Peer-to-Peer 'Lending Club' Expands to Businesses in Growing Online-Loans Field

Peer-to-Peer 'Lending Club' Expands to Businesses in Growing Online-Lending FieldThe Lending Club, a leading online peer-to-peer loan provider, has expanded onto the surging business-lending landscape.
Lending Club isn’t a bank or a direct lender. It connects borrowers with investors willing to lend them money.
That competitive arena is growing fast, especially as small businesses turned away by banks look for non-traditional options. is an online marketplace connecting small- and medium-sized businesses with lenders and other tools. PayPal, an eBay company, said Thursday that it would expand a program that has provided “tens of millions of dollars” in working capital to businesses that used PayPal in the last six months.
Lending Club Chief Executive Renaud Laplanche had revealed the planned expansion into business lending in December.
It’s definitely a big move, and yet another source for small business entrepreneurs looking to launch or expand their enterprise.
“Everyone recognizes that small businesses are an engine of job creation and economic growth, yet their access to capital has been constrained,” Laplanche said. “We look forward to delivering the same customer-friendly, transparent and affordable financing options to small business owners as we have been providing on the consumer side.”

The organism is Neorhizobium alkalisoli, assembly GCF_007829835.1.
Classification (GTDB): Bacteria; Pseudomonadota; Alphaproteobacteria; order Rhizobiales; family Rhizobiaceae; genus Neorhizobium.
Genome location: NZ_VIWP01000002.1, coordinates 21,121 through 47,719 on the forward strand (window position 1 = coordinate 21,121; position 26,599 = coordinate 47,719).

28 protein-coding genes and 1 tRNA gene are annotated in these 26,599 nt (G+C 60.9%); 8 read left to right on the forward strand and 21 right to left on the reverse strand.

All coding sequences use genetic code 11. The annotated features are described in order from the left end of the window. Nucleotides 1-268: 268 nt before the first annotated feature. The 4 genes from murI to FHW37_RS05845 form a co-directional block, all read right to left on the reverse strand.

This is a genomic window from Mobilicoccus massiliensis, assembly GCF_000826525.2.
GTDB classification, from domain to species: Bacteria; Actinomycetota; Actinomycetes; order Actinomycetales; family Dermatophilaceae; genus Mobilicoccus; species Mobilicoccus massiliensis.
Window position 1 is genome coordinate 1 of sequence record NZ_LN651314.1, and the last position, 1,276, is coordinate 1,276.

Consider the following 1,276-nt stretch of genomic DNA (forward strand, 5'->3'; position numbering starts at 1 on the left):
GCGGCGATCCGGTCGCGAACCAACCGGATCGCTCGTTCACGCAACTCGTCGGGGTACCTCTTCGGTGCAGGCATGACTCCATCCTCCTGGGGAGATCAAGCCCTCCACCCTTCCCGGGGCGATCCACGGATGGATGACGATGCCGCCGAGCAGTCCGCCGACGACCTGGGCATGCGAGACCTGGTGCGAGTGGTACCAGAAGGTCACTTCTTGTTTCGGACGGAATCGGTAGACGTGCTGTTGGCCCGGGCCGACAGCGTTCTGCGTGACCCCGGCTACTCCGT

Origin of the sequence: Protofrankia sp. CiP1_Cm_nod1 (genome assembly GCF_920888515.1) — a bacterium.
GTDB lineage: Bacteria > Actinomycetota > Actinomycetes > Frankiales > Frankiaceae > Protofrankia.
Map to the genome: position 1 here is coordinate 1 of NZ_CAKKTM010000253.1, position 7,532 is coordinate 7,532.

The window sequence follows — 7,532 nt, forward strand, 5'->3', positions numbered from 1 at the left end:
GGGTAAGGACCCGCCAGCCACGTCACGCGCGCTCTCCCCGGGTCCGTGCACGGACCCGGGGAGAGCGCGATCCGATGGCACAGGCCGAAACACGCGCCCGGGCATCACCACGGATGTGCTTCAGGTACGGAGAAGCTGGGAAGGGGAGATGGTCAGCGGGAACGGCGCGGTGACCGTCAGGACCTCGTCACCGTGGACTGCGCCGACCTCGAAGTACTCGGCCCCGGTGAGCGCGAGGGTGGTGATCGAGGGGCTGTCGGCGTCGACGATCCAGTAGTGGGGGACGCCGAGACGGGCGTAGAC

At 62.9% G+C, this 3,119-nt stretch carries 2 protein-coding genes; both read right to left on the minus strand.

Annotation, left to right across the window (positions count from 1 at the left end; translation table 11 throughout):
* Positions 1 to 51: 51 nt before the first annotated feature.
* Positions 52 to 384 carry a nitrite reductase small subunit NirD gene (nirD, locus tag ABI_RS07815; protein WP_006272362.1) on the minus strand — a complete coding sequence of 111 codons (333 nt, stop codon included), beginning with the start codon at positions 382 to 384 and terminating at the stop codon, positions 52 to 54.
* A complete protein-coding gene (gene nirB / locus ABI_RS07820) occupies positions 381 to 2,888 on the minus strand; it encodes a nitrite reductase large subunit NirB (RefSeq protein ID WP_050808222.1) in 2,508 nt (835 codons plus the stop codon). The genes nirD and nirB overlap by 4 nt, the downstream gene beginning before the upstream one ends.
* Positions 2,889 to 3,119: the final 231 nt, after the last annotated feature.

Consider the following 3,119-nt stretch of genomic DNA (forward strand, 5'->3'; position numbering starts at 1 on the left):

Lending Club has facilitated over $3.8 billion in consumer loans since its inception in 2007, growing at a pace of over $750 million a quarter.
Lending Club business loans will range from $15,000 to $100,000 initially, increasing to $300,000 in the future.
The loans carry reasonable fixed interest rates starting at 5.9 percent with terms of one to five years, no hidden fees and no prepayment penalties, the company said.
The simplified application process is available online.
“We designed this product to fit the needs of small business owners,” added Laplanche. “Bigger businesses can get large loans from banks, but smaller businesses are not well served by existing banking products from traditional banks.”

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